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Saint of the Day—available on the iPhone!

Saint of the Day
Catholic saints are holy people and human people who lived extraordinary lives. Each saint the Church honors responded to God's invitation to use his or her unique gifts. God calls each one of us to be a saint. Click here to receive Saint of the Day in your email.

April 1
Blessed Anaclete Gonzales Flores
(1890-1927)


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As a law student during the time of the persecution in Mexico, Anaclete Gonzales felt he needed to challenge his godless professors and, so, organized the Catholic students in defense of the Church. He himself joined the Third Order of St. Francis. Believing in the power of the press, he founded a weekly newspaper called The Word, and was a regular contributor to other Catholic periodicals. He also started a second weekly called The Sword. The government tried on a number of occasions to silence him by jailing him. His efforts would then turn to evangelizing his fellow prisoners.

Finally the government decided to make an example of Anaclete. Because he refused to reveal the whereabouts of the archbishop, he was hung up, whipped and pierced with daggers. Anaclete maintained his silence, but to one of his executioners said, "I have labored unselfishly to defend the cause of Christ and his Church. You will kill me: But know that the cause will not die with me. I go, but with the assurance that from heaven I shall behold the triumph of religion in my native country."

Anaclete was run through with a bayonet and died from a volley of bullets. It was April 1, 1927. He left a young wife and two small sons.

His funeral was cause for a great outpouring of faith among the people and loud cries of "Viva Cristo Rey!" (Long live Christ the King!), a powerful tribute to a lay Franciscan who lived and died for the kingdom.



Comment:

Ever since the first Christians refused to sacrifice to the gods of Rome, believers have maintained a dissident stance at the risk of their lives. We may not be called to join the company of martyrs, but we are certainly called to raise our voices in defense of the poor and the unborn, to protest dependence on violent solutions in the international arena. We may keep our lives, but we risk another kind of martyrdom: the disapproval of our peers.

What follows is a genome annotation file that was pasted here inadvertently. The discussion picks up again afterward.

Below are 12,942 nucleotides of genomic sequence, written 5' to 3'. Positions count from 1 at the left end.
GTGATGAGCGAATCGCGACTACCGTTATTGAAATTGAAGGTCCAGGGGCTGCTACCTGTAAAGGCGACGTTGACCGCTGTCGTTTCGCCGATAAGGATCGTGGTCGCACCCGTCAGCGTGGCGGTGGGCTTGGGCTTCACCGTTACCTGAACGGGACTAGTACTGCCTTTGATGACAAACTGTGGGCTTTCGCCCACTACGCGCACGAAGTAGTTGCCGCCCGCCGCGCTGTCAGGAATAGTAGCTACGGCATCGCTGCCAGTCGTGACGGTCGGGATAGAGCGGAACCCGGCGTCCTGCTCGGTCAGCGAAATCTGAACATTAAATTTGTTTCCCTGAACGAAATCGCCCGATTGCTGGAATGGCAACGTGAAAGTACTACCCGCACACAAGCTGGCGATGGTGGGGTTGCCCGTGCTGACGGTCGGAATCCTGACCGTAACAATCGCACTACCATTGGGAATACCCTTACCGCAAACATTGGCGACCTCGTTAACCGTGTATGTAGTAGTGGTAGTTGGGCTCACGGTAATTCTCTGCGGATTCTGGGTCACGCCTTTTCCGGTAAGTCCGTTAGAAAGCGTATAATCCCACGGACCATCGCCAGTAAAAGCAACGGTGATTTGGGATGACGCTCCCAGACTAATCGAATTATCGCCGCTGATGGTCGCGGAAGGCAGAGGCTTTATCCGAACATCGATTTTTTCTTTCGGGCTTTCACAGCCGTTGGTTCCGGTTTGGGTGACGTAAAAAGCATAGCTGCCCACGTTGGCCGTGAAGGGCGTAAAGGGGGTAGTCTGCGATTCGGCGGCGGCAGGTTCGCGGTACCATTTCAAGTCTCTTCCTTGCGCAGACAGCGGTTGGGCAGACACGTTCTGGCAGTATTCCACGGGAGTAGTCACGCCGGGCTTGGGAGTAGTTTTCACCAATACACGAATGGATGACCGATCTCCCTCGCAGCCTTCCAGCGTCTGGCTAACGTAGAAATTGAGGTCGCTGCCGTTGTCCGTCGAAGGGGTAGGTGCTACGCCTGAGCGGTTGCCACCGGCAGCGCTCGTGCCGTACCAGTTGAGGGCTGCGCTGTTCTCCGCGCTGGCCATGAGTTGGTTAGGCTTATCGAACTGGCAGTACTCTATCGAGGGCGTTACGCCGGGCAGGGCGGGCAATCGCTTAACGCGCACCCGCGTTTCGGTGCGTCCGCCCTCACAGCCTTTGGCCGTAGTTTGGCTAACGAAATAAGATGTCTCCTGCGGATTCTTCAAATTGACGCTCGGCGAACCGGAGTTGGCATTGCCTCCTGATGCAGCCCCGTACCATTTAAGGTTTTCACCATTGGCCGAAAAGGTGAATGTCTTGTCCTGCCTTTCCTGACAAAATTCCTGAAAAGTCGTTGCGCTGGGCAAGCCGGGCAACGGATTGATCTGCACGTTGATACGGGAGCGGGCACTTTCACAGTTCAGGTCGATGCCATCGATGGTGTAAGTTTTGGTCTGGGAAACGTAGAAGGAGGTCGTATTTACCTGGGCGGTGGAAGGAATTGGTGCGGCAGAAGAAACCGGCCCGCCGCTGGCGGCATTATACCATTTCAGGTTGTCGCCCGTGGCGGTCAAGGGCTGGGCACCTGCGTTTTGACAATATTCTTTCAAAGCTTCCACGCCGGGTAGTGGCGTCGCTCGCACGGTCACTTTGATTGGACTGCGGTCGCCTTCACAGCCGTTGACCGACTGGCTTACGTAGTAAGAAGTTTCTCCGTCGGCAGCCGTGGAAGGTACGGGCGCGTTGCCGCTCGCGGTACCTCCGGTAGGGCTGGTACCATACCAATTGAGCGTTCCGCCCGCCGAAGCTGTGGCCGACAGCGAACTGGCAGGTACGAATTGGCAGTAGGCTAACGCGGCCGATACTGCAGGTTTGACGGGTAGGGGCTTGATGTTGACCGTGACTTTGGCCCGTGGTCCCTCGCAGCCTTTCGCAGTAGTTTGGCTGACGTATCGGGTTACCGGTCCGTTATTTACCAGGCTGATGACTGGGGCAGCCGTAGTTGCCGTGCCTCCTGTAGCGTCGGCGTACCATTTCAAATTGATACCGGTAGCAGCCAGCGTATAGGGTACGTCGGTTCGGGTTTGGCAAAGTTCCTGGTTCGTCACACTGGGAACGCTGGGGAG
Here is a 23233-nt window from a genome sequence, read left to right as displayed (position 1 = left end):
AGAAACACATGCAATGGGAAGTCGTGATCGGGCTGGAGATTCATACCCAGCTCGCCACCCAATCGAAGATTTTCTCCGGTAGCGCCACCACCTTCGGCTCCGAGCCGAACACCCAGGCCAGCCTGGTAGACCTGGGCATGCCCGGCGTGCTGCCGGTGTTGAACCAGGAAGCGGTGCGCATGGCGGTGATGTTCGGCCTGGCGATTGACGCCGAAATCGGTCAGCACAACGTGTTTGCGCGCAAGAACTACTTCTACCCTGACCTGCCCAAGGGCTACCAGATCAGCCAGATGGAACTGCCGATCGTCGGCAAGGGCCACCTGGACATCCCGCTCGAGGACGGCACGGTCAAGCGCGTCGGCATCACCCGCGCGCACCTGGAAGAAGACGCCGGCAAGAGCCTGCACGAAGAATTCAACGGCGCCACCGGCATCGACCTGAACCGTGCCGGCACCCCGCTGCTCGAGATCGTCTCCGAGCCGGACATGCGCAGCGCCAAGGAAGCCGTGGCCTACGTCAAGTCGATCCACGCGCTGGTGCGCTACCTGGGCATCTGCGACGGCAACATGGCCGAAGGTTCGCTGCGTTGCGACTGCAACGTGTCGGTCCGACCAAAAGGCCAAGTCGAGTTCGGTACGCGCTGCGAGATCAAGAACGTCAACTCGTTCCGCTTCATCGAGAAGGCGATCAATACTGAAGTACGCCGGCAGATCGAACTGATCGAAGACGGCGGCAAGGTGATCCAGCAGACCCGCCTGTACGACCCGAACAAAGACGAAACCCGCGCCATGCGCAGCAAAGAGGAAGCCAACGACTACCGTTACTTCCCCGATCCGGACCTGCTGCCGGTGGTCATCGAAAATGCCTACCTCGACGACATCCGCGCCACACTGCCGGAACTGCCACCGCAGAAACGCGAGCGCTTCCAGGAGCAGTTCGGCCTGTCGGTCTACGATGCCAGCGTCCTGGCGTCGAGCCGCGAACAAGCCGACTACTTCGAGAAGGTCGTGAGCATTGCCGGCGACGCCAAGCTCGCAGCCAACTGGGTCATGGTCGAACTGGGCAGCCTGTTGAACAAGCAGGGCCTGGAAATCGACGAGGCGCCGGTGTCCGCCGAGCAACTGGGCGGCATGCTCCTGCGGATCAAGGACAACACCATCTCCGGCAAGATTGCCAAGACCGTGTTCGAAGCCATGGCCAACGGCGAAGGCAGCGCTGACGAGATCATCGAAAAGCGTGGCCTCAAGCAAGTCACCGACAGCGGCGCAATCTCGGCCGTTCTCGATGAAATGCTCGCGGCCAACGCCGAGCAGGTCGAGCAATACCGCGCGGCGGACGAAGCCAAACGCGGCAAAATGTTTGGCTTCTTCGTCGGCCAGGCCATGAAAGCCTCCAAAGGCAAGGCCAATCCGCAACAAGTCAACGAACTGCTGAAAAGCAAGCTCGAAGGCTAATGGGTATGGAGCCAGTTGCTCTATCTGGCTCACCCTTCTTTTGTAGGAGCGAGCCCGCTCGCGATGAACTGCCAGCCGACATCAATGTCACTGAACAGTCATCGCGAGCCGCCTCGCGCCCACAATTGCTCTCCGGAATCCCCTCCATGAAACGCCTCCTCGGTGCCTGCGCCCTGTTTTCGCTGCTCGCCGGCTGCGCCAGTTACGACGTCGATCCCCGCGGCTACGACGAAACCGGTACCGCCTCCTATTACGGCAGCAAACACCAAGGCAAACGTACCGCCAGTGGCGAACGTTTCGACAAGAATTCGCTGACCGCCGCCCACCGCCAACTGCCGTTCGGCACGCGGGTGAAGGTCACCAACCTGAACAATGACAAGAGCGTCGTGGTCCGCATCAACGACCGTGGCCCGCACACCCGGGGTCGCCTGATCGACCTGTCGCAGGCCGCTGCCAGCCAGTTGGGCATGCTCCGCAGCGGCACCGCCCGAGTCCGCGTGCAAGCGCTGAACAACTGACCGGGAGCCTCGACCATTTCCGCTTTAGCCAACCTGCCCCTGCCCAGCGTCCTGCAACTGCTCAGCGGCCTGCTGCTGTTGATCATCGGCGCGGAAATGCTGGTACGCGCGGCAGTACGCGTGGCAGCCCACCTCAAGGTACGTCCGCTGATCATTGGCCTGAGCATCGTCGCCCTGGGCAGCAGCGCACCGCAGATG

Wednesday, April 1, 2015
Saint of the Day for 3/31/2015 Saint of the Day for 4/2/2015

Saint of the Day
Lives, Lessons and Feast
By Leonard Foley, O.F.M.; revised by Pat McCloskey, O.F.M.



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Anthony Zaccaria: At the same time that Martin Luther was attacking abuses in the Church, a reformation within the Church was already being attempted. Among the early movers of the Counter-Reformation was Anthony Zaccaria. His mother became a widow at 18 and devoted herself to the spiritual education of her son. He received a medical doctorate at 22 and, while working among the poor of his native Cremona in Italy, was attracted to the religious apostolate. He renounced his rights to any future inheritance, worked as a catechist and was ordained a priest at the age of 26. Called to Milan in a few years, he laid the foundations of three religious congregations, one for men and one for women, plus an association of married couples. Their aim was the reform of the decadent society of their day, beginning with the clergy, religious and lay people. 
<p>Greatly inspired by St. Paul (his congregation is named the Barnabites, after the companion of that saint), Anthony preached with great vigor in church and street, conducted popular missions and was not ashamed of doing public penance. </p><p>He encouraged such innovations as the collaboration of the laity in the apostolate, frequent Communion, the Forty Hours devotion and the ringing of church bells at 3:00 p.m. on Fridays. </p><p>His holiness moved many to reform their lives but, as with all saints, it also moved many to oppose him. Twice his community had to undergo official religious investigation, and twice it was exonerated. </p><p>While on a mission of peace, he became seriously ill and was brought home for a visit to his mother. He died at Cremona at the age of 36.</p> American Catholic Blog Lord, help me make my life more about you and less about me. May others see you in me—your image and likeness. Teach me ways to increase my time with you, my service to others, and my love for my family, for strangers, and for the poor. You are the light in the darkness. With each new day, may we be light to one another.

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